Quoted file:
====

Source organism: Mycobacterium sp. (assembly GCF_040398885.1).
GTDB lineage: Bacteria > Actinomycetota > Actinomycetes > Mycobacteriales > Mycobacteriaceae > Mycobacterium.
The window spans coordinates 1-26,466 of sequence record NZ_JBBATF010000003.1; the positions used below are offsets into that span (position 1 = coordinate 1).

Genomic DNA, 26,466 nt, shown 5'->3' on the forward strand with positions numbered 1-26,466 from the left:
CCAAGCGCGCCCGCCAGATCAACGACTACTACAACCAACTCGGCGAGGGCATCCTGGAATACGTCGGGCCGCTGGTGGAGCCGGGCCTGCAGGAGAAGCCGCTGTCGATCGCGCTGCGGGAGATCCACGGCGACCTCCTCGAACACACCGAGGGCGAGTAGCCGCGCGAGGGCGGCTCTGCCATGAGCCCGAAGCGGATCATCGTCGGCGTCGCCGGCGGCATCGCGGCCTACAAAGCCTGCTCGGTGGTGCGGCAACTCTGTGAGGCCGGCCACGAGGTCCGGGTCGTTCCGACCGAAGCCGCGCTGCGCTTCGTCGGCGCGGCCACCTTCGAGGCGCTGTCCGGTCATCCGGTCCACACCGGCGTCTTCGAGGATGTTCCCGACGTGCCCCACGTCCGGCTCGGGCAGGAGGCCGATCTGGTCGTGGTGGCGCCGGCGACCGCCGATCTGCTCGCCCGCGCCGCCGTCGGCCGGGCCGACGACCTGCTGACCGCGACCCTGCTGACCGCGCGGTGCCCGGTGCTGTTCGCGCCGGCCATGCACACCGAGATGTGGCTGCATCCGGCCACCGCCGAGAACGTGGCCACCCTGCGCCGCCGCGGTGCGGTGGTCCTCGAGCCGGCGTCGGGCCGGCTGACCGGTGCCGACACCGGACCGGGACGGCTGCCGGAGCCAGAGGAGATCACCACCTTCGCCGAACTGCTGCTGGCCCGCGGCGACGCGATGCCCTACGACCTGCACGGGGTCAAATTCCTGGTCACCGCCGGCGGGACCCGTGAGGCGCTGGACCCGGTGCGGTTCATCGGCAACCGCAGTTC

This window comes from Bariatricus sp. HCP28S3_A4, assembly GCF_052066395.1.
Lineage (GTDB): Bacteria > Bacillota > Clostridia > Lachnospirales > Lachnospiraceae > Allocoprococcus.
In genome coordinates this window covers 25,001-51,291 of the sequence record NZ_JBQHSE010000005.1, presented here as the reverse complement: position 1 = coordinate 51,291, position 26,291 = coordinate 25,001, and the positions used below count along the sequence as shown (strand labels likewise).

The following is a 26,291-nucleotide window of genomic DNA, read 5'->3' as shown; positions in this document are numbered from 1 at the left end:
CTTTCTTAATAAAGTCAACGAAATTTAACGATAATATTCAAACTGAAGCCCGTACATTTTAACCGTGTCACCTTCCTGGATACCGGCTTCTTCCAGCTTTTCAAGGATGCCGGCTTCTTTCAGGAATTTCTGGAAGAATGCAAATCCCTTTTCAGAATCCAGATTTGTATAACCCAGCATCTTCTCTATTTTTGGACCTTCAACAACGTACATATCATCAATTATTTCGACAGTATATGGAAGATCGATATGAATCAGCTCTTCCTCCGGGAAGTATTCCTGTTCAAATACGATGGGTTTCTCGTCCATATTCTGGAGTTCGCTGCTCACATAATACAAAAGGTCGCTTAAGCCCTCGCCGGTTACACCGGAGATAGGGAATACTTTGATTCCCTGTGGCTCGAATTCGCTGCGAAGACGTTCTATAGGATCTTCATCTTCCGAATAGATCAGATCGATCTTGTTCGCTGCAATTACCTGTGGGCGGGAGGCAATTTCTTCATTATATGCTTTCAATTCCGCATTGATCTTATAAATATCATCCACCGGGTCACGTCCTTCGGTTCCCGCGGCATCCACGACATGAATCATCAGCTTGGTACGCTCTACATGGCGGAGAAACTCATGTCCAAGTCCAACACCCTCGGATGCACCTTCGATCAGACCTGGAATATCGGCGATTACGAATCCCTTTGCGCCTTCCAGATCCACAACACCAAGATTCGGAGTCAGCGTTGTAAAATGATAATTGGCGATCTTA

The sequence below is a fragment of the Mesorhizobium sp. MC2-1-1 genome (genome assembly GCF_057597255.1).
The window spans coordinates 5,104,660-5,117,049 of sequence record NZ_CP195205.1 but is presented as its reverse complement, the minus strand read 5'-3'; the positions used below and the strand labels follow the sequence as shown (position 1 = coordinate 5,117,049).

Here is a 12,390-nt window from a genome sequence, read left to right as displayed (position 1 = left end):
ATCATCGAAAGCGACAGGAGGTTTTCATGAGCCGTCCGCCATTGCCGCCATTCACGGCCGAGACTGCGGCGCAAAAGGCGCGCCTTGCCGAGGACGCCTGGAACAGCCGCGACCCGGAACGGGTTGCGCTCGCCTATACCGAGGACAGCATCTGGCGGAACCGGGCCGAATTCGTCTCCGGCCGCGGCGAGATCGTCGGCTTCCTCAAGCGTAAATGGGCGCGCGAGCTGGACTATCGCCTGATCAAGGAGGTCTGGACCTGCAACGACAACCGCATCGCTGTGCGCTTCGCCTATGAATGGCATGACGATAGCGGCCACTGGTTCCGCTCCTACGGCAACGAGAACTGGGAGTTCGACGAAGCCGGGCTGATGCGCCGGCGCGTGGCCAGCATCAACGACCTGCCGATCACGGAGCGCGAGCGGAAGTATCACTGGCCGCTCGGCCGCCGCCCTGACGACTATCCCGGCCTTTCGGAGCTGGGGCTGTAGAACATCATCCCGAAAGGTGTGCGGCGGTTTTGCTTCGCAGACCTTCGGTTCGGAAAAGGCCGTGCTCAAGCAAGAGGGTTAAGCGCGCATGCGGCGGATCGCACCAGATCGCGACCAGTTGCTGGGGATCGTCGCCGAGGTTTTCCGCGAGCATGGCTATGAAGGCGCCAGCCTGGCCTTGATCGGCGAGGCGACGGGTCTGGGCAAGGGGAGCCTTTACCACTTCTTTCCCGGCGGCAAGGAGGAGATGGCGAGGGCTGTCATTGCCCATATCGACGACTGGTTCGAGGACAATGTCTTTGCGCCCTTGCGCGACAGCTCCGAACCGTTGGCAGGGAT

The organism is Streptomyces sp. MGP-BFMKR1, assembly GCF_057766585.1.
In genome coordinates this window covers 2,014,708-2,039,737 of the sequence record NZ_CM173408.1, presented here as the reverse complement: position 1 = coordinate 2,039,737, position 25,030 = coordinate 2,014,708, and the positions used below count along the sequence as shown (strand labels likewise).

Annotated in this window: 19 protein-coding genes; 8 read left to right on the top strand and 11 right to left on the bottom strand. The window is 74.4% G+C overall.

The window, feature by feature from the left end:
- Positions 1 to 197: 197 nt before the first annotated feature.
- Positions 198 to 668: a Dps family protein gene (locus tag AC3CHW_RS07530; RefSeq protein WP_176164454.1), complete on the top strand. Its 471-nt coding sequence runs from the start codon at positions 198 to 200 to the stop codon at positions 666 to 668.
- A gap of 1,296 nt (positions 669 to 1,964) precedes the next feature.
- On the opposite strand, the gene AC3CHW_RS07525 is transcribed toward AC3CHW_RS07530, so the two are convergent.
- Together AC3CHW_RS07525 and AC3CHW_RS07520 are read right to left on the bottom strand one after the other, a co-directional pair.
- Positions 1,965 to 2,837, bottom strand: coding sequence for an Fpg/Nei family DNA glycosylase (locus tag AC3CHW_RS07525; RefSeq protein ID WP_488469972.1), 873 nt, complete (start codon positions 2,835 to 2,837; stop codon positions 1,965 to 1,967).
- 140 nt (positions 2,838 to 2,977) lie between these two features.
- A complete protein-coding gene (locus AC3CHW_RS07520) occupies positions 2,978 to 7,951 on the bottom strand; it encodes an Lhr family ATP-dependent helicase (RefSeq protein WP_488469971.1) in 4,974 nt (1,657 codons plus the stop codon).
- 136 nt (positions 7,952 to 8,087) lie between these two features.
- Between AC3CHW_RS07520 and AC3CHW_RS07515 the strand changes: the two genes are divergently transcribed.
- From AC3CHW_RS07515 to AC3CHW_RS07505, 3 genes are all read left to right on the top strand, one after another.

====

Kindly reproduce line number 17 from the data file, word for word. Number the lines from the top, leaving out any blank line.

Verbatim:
Annotated in this window: 19 protein-coding genes; 8 read left to right on the top strand and 11 right to left on the bottom strand. The window is 74.4% G+C overall.